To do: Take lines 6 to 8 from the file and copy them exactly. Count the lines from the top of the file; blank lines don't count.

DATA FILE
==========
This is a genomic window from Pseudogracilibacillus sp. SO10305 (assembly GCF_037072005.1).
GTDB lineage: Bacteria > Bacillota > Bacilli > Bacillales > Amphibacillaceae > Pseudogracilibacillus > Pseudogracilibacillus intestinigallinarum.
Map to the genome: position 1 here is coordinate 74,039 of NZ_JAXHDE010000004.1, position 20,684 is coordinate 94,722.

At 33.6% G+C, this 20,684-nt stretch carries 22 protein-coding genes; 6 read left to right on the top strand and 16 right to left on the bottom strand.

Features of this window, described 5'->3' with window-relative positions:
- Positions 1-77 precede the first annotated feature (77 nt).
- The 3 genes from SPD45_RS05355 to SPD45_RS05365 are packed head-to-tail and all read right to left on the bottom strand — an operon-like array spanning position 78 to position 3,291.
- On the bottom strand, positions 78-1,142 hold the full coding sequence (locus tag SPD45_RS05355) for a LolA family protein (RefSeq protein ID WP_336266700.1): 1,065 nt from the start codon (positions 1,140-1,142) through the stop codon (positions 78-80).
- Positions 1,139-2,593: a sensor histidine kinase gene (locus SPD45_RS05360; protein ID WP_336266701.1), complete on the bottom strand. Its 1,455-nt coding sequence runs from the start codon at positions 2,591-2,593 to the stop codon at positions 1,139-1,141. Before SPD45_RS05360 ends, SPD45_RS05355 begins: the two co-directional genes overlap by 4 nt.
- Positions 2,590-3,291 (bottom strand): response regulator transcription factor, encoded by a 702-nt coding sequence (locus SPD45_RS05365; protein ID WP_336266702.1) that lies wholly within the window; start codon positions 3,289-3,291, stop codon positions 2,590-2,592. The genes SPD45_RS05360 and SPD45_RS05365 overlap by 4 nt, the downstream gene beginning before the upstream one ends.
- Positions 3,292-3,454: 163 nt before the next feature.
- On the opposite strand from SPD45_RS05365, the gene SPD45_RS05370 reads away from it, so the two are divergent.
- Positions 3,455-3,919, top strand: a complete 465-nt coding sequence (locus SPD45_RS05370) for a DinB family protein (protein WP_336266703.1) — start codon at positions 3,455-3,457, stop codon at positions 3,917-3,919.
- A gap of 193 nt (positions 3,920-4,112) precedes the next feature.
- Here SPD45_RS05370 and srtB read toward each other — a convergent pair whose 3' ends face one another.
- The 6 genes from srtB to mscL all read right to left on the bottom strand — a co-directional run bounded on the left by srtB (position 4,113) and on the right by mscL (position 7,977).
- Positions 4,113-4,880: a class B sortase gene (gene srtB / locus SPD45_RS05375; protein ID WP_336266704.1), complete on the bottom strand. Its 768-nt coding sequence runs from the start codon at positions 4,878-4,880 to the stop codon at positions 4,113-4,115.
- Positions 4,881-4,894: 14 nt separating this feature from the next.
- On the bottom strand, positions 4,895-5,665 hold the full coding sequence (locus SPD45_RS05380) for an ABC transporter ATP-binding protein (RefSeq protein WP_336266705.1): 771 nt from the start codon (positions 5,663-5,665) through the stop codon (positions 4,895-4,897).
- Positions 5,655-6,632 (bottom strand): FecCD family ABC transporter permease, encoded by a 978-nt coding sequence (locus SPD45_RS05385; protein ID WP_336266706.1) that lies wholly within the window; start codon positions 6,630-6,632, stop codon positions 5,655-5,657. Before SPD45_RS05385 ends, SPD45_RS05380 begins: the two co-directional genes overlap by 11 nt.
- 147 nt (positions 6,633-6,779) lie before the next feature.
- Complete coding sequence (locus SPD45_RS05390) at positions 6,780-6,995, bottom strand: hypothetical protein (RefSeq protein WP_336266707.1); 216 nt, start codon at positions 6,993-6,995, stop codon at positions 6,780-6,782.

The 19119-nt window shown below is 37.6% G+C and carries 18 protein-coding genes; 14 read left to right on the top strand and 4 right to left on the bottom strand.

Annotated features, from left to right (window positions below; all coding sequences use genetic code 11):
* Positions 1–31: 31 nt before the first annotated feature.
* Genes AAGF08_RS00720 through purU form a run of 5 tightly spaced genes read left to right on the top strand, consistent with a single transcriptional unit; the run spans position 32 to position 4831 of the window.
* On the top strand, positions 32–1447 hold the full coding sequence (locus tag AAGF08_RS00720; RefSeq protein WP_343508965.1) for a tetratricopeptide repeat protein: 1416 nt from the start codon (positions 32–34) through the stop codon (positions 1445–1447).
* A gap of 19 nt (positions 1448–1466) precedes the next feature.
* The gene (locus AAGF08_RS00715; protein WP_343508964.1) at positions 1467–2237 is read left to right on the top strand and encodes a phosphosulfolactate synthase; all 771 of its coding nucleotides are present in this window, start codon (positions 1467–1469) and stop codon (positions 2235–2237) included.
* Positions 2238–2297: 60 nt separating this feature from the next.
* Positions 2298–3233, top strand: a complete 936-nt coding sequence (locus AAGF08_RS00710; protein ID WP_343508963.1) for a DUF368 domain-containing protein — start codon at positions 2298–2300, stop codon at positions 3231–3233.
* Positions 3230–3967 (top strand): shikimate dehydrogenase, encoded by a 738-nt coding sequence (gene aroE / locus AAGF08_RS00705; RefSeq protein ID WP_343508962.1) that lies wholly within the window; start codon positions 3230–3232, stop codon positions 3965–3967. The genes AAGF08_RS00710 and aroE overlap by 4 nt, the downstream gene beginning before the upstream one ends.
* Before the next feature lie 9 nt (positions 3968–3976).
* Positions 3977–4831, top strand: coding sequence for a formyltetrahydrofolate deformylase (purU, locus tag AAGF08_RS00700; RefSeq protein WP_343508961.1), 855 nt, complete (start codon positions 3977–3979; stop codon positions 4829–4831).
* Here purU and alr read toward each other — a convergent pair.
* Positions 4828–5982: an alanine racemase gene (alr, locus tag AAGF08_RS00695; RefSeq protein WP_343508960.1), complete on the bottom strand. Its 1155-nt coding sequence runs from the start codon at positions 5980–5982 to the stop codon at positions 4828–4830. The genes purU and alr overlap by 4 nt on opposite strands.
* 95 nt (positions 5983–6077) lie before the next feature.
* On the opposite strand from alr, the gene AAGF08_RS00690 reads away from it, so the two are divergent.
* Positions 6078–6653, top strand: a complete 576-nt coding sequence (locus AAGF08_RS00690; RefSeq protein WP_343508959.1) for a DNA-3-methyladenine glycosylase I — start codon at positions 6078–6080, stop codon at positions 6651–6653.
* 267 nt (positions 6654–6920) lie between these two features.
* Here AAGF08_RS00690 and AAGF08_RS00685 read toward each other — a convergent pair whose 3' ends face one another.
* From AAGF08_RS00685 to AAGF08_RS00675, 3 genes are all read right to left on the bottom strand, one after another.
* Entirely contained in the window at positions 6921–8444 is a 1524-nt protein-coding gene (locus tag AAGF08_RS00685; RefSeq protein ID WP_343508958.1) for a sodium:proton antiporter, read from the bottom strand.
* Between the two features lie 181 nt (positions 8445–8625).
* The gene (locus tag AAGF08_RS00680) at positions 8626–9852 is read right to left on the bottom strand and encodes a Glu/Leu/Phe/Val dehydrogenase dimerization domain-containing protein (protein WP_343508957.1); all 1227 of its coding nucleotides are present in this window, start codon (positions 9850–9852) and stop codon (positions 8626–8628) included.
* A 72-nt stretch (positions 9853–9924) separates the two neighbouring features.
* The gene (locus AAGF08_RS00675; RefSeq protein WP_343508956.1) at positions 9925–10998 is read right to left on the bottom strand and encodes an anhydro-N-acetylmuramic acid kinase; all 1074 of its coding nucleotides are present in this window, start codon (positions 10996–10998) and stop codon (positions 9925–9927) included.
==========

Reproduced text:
- Positions 1-77 precede the first annotated feature (77 nt).
- The 3 genes from SPD45_RS05355 to SPD45_RS05365 are packed head-to-tail and all read right to left on the bottom strand — an operon-like array spanning position 78 to position 3,291.
- On the bottom strand, positions 78-1,142 hold the full coding sequence (locus tag SPD45_RS05355) for a LolA family protein (RefSeq protein ID WP_336266700.1): 1,065 nt from the start codon (positions 1,140-1,142) through the stop codon (positions 78-80).